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10/3/2017 12:30 pm
CoRE A (301)

Practical formal techniques and tools for developing LLVM's peephole optimizations

David Menendez, Dept. of Computer Science

Defense Committee: Prof. Santosh Nagarakatte (Chair), Prof. Ulrich Kremer, Prof. Thu Nguyen, Prof. Rajeev Alur (University of Pennsylvania)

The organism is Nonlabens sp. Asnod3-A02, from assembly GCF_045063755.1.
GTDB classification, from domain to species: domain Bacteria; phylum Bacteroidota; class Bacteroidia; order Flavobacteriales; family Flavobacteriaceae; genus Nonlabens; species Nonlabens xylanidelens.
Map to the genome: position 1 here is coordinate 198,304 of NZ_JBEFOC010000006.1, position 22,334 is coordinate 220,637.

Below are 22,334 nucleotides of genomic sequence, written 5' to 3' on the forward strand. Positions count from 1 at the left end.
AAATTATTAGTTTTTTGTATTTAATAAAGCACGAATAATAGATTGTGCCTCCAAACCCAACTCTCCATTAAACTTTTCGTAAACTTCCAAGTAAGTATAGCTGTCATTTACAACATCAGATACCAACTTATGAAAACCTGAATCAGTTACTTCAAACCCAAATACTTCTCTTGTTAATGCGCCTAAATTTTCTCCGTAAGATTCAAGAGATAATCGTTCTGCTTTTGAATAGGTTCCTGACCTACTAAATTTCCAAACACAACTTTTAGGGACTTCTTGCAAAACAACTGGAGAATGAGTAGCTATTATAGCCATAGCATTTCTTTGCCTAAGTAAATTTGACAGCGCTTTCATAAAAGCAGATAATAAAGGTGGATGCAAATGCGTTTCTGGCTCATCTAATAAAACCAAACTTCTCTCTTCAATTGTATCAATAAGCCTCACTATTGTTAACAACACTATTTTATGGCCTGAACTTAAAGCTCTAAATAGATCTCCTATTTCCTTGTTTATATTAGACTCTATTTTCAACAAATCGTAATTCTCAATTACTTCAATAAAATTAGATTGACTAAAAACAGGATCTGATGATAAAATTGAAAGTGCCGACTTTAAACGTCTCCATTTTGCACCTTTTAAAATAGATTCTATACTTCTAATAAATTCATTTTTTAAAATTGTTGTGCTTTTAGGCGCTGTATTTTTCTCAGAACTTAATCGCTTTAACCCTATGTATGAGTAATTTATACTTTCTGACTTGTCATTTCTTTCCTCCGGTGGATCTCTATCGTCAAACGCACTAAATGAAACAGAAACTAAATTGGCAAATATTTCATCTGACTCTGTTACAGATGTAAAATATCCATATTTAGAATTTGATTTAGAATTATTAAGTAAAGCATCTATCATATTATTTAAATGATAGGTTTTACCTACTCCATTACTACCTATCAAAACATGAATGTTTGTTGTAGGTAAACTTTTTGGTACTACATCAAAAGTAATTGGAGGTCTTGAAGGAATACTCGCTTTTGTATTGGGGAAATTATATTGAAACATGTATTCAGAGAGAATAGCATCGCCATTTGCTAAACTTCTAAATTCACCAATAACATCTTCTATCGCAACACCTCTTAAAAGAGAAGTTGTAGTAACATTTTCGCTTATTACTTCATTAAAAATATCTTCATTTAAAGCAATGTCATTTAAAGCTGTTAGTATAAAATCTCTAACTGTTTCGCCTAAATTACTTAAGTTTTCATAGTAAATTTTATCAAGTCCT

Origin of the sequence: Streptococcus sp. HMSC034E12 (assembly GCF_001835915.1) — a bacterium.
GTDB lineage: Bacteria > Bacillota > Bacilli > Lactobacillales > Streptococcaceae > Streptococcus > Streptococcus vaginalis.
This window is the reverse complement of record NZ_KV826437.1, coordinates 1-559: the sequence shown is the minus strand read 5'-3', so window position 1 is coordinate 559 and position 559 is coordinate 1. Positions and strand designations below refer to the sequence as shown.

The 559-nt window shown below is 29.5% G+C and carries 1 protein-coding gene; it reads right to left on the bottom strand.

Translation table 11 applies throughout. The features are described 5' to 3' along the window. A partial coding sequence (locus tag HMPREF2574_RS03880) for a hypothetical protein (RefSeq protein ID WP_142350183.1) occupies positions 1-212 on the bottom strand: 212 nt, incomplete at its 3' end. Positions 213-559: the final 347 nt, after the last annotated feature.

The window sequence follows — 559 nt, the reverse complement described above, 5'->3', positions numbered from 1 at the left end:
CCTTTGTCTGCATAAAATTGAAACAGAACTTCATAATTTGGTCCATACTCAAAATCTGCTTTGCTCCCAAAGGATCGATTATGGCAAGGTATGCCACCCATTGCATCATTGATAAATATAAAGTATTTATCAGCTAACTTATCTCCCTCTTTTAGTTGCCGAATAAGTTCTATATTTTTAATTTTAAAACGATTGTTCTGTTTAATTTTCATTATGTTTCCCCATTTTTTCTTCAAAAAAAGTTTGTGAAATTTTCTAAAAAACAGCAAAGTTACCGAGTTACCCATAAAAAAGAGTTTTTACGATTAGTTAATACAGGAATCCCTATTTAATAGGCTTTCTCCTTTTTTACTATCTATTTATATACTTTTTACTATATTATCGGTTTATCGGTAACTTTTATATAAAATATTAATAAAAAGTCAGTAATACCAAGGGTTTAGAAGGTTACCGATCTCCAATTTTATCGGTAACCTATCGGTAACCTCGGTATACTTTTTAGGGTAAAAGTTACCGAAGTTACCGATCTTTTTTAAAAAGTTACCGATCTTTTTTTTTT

Peephole optimizations are local transformations which perform algebraic simplification to improve performance, reduce code size, or canonicalize code before it is presented to other stages of a compiler. They are a common source of compiler errors. This dissertation presents Alive, a domain-specific language for specifying peephole optimizations in LLVM, and the Alive-NJ toolkit, which automatically checks the correctness of integer- and floating point-based optimizations. The latter are particularly challenging, due to ambiguities in LLVM's semantics. The correctness conditions for Alive optimizations are encoded as constraints, which are checked using a satisfiability modulo theories (SMT) solver. Alive optimizations can also be automatically translated into C++ code suitable for inclusion in LLVM. Incorrect optimizations can frequently be corrected by strengthening their preconditions. The dissertation discusses Alive-Infer, a data-driven method for synthesizing preconditions which make an optimization correct. It addresses the challenges of generating examples in a static setting, learning new predicates through enumeration, and assembling these predicates into a precondition. Finally, the high-level view of LLVM's peephole optimizer provided by Alive allows for analysis of the optimizer as whole. In particular, the Alive-Loops toolkit analyzes sequences of transformations, detects whether they can cause compiler non-termination during optimization, and generates concrete input programs demonstrating this non-termination.